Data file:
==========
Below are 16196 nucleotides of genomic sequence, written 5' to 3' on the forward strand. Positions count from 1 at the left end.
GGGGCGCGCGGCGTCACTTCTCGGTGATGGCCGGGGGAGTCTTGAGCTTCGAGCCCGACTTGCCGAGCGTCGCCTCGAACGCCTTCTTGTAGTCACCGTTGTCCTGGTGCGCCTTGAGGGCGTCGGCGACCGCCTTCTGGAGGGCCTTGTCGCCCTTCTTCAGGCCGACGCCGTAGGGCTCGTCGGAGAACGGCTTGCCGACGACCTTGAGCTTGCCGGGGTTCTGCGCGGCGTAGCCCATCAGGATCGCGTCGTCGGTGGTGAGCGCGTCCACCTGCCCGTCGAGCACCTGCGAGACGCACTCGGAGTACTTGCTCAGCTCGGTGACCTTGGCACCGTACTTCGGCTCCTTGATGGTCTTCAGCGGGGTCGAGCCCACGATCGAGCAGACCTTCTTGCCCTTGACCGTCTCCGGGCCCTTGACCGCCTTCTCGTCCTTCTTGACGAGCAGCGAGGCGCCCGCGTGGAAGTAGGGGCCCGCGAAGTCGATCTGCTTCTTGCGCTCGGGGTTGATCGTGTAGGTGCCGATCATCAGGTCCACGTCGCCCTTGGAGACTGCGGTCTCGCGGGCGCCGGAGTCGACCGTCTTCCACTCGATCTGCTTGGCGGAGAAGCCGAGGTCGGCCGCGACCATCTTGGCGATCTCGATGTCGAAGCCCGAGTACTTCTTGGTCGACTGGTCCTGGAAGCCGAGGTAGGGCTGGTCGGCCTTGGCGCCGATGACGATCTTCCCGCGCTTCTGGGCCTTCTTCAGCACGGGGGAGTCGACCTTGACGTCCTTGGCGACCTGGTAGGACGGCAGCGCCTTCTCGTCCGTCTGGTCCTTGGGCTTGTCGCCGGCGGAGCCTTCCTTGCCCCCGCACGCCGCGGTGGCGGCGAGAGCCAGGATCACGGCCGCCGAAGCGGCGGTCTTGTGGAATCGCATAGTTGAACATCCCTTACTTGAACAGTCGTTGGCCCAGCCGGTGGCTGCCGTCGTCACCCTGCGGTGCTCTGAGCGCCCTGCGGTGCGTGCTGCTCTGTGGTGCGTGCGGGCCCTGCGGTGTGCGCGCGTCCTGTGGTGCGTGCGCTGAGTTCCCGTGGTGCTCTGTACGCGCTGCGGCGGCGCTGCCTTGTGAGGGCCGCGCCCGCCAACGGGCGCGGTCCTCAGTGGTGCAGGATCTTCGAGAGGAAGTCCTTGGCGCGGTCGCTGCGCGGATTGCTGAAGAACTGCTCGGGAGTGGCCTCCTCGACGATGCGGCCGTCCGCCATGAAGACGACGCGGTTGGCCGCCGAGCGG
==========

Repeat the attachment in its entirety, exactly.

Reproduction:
Below are 16196 nucleotides of genomic sequence, written 5' to 3' on the forward strand. Positions count from 1 at the left end.
GGGGCGCGCGGCGTCACTTCTCGGTGATGGCCGGGGGAGTCTTGAGCTTCGAGCCCGACTTGCCGAGCGTCGCCTCGAACGCCTTCTTGTAGTCACCGTTGTCCTGGTGCGCCTTGAGGGCGTCGGCGACCGCCTTCTGGAGGGCCTTGTCGCCCTTCTTCAGGCCGACGCCGTAGGGCTCGTCGGAGAACGGCTTGCCGACGACCTTGAGCTTGCCGGGGTTCTGCGCGGCGTAGCCCATCAGGATCGCGTCGTCGGTGGTGAGCGCGTCCACCTGCCCGTCGAGCACCTGCGAGACGCACTCGGAGTACTTGCTCAGCTCGGTGACCTTGGCACCGTACTTCGGCTCCTTGATGGTCTTCAGCGGGGTCGAGCCCACGATCGAGCAGACCTTCTTGCCCTTGACCGTCTCCGGGCCCTTGACCGCCTTCTCGTCCTTCTTGACGAGCAGCGAGGCGCCCGCGTGGAAGTAGGGGCCCGCGAAGTCGATCTGCTTCTTGCGCTCGGGGTTGATCGTGTAGGTGCCGATCATCAGGTCCACGTCGCCCTTGGAGACTGCGGTCTCGCGGGCGCCGGAGTCGACCGTCTTCCACTCGATCTGCTTGGCGGAGAAGCCGAGGTCGGCCGCGACCATCTTGGCGATCTCGATGTCGAAGCCCGAGTACTTCTTGGTCGACTGGTCCTGGAAGCCGAGGTAGGGCTGGTCGGCCTTGGCGCCGATGACGATCTTCCCGCGCTTCTGGGCCTTCTTCAGCACGGGGGAGTCGACCTTGACGTCCTTGGCGACCTGGTAGGACGGCAGCGCCTTCTCGTCCGTCTGGTCCTTGGGCTTGTCGCCGGCGGAGCCTTCCTTGCCCCCGCACGCCGCGGTGGCGGCGAGAGCCAGGATCACGGCCGCCGAAGCGGCGGTCTTGTGGAATCGCATAGTTGAACATCCCTTACTTGAACAGTCGTTGGCCCAGCCGGTGGCTGCCGTCGTCACCCTGCGGTGCTCTGAGCGCCCTGCGGTGCGTGCTGCTCTGTGGTGCGTGCGGGCCCTGCGGTGTGCGCGCGTCCTGTGGTGCGTGCGCTGAGTTCCCGTGGTGCTCTGTACGCGCTGCGGCGGCGCTGCCTTGTGAGGGCCGCGCCCGCCAACGGGCGCGGTCCTCAGTGGTGCAGGATCTTCGAGAGGAAGTCCTTGGCGCGGTCGCTGCGCGGATTGCTGAAGAACTGCTCGGGAGTGGCCTCCTCGACGATGCGGCCGTCCGCCATGAAGACGACGCGGTTGGCCGCCGAGCGG